Additionally, GA4 will respect user decisions to restrict their data and opt out of first-party cookie tracking. Ultimately, this means you may have fewer concrete insights about data like where people are coming from when they visit your site, what country they live in, and what device they're using. This emphasizes how important it is to rely on providing value so your audience wants to engage with you and is willing to give you their contact information.
4. GA4 is Event-Based Data, Not Session-Based
GA4 is all about activity, not views. This is the biggest difference between UA and GA4.
UA currently focuses on pageviews and all data flows from there. It's based on an outdated idea of how people use the internet - that they're always sitting at a desktop computer, pulling up pages. GA4, by contrast, focuses on events.
You have the power to define what events are on your website, but events are essentially actions that someone has taken, vs just loading a page (pageview). Some default events in GA4 include:
- When your app is installed or uninstalled on a device
- When a user clicks on a link to another domain from your website
- When a user downloads a file from your website
- The first time a visitor visits your website or uses your app
- When a user reaches 90% scroll depth on a page
- When a user starts, stops, or completes a video
- When a user uses your in-site search function
This events-first model means marketers must shift their entire perspective on web data. Instead of focusing on how many people viewed a page, GA4 is encouraging you to focus on other, more relevant metrics that showcase engagement.
5. Unified Web and App Data
We're going to keep this section brief because most current Google Analytics users don't have a mobile app - only a website - but it's still important to note. Another huge shift in GA4 is that it combines your website and app data in one place, rather than keeping them separate. For businesses that have both, this more accurately reflects modern-day website usage and data.
In UA, you gather app data using the Mobile App Sources Report and by setting up unique properties. To look at app data in UA, you would have to set up a specific view. In GA4, this data is pooled together to offer a clearer picture. You can still set up reporting to separate your app data from your website data using data streams, but you can also pull the two simultaneously.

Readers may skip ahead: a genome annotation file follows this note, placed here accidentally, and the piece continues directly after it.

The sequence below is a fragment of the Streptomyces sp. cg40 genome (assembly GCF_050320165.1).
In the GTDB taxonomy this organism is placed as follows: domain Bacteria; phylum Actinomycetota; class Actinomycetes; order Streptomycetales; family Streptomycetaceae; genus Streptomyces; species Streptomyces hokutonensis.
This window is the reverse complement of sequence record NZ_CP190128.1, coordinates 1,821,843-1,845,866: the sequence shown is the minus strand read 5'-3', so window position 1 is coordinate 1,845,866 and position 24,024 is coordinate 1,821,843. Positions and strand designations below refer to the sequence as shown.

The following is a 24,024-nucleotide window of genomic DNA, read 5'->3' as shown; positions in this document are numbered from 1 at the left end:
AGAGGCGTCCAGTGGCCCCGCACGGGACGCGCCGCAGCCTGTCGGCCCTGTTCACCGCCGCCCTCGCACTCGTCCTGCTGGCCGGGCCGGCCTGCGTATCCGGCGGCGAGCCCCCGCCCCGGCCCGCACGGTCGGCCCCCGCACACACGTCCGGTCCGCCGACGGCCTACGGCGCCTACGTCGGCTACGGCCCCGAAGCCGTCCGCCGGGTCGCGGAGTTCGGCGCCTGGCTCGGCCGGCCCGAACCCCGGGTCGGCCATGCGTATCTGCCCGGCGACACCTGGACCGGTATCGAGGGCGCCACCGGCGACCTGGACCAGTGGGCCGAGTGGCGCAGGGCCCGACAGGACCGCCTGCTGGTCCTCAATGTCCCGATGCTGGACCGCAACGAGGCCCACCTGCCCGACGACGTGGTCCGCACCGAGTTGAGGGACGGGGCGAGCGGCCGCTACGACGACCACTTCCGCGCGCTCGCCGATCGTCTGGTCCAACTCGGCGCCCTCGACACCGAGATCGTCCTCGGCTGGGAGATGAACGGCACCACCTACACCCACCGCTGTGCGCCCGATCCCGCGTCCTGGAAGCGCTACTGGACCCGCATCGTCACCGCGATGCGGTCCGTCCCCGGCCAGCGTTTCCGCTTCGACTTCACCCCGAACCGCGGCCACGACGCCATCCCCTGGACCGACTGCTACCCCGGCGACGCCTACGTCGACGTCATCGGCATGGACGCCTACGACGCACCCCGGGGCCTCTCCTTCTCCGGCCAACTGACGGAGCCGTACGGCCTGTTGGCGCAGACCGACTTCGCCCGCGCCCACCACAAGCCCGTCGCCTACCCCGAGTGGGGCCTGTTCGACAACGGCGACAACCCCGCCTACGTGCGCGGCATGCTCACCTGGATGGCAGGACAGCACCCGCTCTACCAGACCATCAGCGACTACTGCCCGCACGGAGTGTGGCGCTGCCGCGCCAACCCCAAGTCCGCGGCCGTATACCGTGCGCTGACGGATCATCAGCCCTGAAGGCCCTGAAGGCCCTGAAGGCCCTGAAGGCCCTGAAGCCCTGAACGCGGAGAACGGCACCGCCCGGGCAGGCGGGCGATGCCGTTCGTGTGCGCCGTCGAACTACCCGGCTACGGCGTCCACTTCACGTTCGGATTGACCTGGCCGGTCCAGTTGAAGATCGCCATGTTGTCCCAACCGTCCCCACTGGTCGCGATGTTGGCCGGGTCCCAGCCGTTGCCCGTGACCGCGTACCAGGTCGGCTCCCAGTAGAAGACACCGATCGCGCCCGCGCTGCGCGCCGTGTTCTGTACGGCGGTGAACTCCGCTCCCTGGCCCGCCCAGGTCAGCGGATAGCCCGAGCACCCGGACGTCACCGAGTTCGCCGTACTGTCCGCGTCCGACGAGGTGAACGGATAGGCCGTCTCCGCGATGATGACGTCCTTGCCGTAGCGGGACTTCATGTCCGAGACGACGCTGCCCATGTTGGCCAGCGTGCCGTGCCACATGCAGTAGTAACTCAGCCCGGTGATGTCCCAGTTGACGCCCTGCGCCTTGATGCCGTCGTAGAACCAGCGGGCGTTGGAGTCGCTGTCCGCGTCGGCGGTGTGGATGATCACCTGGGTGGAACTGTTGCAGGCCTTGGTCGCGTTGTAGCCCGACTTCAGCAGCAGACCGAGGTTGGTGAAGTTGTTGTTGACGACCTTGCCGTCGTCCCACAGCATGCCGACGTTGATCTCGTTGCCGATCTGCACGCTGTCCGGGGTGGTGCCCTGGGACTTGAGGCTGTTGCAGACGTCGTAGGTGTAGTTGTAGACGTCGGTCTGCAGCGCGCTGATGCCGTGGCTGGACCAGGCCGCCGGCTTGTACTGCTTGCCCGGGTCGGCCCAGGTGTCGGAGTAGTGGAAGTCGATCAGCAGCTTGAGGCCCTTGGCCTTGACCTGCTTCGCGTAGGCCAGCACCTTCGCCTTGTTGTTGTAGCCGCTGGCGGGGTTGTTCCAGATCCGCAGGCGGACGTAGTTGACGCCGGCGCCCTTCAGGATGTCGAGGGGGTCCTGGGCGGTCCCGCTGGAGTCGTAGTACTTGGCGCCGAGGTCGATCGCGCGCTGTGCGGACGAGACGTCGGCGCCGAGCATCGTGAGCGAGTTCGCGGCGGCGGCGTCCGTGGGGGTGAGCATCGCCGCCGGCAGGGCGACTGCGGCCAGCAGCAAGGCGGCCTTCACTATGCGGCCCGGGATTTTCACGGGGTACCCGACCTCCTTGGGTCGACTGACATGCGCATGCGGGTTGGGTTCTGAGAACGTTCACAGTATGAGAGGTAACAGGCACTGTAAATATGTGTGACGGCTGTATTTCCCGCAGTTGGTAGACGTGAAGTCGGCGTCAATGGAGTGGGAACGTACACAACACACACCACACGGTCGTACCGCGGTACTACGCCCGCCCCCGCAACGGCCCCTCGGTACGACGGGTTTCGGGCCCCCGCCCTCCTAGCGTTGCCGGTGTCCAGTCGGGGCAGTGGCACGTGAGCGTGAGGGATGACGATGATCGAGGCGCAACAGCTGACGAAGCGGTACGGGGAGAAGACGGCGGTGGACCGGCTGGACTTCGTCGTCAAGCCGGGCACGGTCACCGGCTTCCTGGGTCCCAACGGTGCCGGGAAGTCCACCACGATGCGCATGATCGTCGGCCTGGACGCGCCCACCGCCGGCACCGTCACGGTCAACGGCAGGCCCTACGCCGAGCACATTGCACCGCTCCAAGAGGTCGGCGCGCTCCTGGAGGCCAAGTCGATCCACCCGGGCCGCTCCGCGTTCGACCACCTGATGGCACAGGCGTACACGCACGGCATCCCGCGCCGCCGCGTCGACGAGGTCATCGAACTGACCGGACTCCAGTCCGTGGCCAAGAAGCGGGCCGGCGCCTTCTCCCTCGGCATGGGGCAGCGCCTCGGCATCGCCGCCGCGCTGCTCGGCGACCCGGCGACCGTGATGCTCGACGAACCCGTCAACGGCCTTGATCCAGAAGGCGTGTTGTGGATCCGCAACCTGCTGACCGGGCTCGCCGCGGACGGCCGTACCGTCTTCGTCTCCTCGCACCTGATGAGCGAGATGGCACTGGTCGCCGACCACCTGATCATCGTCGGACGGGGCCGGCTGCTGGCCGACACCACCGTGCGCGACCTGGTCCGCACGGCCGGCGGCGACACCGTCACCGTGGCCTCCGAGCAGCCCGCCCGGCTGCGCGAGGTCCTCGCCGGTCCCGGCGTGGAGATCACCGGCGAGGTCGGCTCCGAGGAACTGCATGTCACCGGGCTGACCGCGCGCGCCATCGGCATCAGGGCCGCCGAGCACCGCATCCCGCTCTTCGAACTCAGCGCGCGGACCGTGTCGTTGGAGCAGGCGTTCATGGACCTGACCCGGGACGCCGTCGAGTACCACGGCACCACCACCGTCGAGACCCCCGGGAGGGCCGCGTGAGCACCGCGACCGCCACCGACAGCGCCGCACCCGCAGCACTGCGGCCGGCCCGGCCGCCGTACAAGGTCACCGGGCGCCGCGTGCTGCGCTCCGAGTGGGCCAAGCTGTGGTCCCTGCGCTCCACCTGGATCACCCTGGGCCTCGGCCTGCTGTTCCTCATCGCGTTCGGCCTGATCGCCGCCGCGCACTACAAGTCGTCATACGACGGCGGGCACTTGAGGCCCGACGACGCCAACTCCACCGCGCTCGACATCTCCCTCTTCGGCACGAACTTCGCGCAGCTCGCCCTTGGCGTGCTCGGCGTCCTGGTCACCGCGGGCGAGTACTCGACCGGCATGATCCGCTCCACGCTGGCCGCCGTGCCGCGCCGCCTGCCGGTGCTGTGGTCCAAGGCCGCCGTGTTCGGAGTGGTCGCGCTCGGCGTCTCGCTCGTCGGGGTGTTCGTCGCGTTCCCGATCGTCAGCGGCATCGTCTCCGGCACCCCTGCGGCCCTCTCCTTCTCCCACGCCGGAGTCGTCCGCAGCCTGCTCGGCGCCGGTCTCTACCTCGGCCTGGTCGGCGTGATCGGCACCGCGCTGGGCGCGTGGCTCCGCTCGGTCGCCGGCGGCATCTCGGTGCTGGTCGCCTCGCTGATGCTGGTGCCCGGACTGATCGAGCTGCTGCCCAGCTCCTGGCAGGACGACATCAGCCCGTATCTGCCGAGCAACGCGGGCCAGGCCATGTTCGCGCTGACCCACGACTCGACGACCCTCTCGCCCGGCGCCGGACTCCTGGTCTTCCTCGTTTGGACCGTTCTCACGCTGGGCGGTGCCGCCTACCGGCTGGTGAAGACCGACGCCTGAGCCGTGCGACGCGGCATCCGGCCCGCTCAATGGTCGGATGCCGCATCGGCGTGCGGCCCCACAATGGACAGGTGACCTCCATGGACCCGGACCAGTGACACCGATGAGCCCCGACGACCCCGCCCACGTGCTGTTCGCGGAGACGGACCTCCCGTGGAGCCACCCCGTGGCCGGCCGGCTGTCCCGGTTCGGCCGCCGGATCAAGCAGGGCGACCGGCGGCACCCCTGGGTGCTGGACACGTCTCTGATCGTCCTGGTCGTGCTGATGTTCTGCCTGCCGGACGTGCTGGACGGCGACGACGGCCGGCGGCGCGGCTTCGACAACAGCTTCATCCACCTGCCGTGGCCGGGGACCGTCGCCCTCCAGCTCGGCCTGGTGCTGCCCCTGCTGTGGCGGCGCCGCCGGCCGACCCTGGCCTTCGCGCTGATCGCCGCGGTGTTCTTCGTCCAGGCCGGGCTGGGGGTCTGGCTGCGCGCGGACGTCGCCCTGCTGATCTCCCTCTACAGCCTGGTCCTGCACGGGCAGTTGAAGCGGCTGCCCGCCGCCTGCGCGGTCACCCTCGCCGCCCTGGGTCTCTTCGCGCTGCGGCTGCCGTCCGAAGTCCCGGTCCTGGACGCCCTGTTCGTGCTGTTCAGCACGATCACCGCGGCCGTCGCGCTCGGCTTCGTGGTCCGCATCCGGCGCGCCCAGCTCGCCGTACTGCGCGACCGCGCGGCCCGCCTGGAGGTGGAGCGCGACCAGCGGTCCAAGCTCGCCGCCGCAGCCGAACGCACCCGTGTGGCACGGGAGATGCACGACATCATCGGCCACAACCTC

6. No More Views (But Better Data)
By far the biggest shift from a data perspective is that data is pulled in a completely different way in GA4. In UA, views are the way to parse and filter data. You use views to define what you want to look at or what you want to exclude - for example, a view can show you data from only North American users, or even activity only on certain pages.
In GA4, views are gone (but not forgotten). Instead, you have to use data filters, reports, or Explorations to pull the same type of information.
→ Read Now: How to Create Views in Google Analytics 4
Data filters are used to exclude internal traffic or developer traffic. Once set up, this applies globally across your site and app data.
Reports are the default data options that come with GA4:
- Acquisition provides information about where your traffic originates, the methods by which users arrive at your site or app, and the marketing efforts you use to drive traffic
- Engagement lets you measure user engagement by the events and conversion events that users trigger and the web pages and app screens that users visit
- Monetization enables you to see the revenue you generate from the items, ads, and subscriptions on your website or app
- Retention helps you understand how frequently and for how long users engage with your website or mobile app after their first visit
Explorations are more or less custom reporting options - note: they are not called reports in GA4, but they are a reporting tool. This is where you could pull the same metrics that you currently pull using views. They are used to filter data based on user location, activity, events, etc.
Get Ready for the GA4 Shift with BizzyWeb SEO Services
These are just 6 of the most important things to know about the shift to GA4 - but there's a lot more to know. Hey, it's our job.
GA4 is completely free to use and set up. However, it will only start pulling data from the date it's created, and only uses default data unless you customize your settings. If you want historic data pulling through, as well as custom events and data streams to truly reflect the metrics that matter to you, you need an expert.
BizzyWeb is a full-service Digital Marketing, Inbound Marketing and Growth-Driven Web Design agency, based in Minneapolis. We offer SEO services as part of our Digital Marketing and Inbound Marketing programs for supercharging growth.
Our team members are Google-certified, and we regularly speak on behalf of Google at events across the country.